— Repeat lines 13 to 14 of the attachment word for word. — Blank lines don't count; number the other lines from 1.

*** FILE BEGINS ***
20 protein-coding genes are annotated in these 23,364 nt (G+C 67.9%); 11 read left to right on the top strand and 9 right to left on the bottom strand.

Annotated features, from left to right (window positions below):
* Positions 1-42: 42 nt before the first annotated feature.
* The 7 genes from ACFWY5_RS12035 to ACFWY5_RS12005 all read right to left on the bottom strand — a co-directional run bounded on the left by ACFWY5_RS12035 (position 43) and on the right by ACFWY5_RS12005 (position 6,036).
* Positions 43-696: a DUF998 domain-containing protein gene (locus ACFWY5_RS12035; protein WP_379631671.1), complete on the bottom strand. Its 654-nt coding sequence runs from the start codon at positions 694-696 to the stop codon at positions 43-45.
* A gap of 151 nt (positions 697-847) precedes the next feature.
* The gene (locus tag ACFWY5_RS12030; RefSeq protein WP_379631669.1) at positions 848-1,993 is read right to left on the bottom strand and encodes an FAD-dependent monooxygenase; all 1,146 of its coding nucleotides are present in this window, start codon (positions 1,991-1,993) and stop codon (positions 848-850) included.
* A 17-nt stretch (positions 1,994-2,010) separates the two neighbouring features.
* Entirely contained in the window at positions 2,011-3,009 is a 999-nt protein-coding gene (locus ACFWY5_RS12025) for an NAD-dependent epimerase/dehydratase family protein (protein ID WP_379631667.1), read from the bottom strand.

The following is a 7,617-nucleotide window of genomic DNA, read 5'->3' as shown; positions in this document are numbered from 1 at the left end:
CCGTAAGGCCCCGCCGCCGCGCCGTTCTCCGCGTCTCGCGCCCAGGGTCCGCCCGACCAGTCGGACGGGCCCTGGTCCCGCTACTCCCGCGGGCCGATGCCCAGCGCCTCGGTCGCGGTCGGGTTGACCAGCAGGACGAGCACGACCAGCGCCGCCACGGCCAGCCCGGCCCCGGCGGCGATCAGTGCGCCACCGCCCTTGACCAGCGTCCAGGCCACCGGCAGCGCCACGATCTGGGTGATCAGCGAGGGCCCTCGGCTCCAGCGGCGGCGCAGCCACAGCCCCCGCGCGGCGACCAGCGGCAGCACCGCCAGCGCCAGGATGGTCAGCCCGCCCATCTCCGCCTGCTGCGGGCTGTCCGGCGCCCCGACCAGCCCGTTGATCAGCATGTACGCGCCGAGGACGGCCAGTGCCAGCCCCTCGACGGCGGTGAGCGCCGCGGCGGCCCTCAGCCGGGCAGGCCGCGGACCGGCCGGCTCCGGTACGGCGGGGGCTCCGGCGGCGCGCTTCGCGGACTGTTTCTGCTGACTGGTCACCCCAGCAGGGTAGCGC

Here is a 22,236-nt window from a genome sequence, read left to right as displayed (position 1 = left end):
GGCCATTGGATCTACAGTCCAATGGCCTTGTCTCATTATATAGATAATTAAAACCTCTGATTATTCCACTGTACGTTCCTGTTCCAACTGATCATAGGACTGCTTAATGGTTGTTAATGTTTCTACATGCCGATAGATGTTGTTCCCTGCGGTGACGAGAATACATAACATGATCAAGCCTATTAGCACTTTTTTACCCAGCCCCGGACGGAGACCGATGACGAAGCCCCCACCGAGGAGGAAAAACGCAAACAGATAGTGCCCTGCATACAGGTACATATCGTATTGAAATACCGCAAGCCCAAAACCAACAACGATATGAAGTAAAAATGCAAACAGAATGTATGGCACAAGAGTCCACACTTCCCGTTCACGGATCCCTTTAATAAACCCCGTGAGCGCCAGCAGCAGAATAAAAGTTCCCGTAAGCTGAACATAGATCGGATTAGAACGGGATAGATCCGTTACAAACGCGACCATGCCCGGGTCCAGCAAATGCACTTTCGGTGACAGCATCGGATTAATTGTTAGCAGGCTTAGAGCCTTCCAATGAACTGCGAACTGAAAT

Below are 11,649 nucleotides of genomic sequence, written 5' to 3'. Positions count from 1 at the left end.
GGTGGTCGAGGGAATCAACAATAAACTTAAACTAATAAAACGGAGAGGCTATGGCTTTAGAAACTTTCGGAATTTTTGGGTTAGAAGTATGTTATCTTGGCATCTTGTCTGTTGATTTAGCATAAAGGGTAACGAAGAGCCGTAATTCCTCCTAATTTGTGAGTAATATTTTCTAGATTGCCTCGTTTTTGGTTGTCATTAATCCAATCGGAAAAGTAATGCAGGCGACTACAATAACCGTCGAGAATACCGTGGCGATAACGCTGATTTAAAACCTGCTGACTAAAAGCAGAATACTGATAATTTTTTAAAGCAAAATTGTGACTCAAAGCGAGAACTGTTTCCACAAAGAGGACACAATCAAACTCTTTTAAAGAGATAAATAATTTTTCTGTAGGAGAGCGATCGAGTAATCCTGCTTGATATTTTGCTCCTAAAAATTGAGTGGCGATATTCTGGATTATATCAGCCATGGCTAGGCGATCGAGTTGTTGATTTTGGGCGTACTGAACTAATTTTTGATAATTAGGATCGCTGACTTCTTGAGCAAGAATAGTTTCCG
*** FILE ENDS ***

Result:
GGCCATTGGATCTACAGTCCAATGGCCTTGTCTCATTATATAGATAATTAAAACCTCTGATTATTCCACTGTACGTTCCTGTTCCAACTGATCATAGGACTGCTTAATGGTTGTTAATGTTTCTACATGCCGATAGATGTTGTTCCCTGCGGTGACGAGAATACATAACATGATCAAGCCTATTAGCACTTTTTTACCCAGCCCCGGACGGAGACCGATGACGAAGCCCCCACCGAGGAGGAAAAACGCAAACAGATAGTGCCCTGCATACAGGTACATATCGTATTGAAATACCGCAAGCCCAAAACCAACAACGATATGAAGTAAAAATGCAAACAGAATGTATGGCACAAGAGTCCACACTTCCCGTTCACGGATCCCTTTAATAAACCCCGTGAGCGCCAGCAGCAGAATAAAAGTTCCCGTAAGCTGAACATAGATCGGATTAGAACGGGATAGATCCGTTACAAACGCGACCATGCCCGGGTCCAGCAAATGCACTTTCGGTGACAGCATCGGATTAATTGTTAGCAGGCTTAGAGCCTTCCAATGAACTGCGAACTGAAAT

Below are 11,649 nucleotides of genomic sequence, written 5' to 3'. Positions count from 1 at the left end.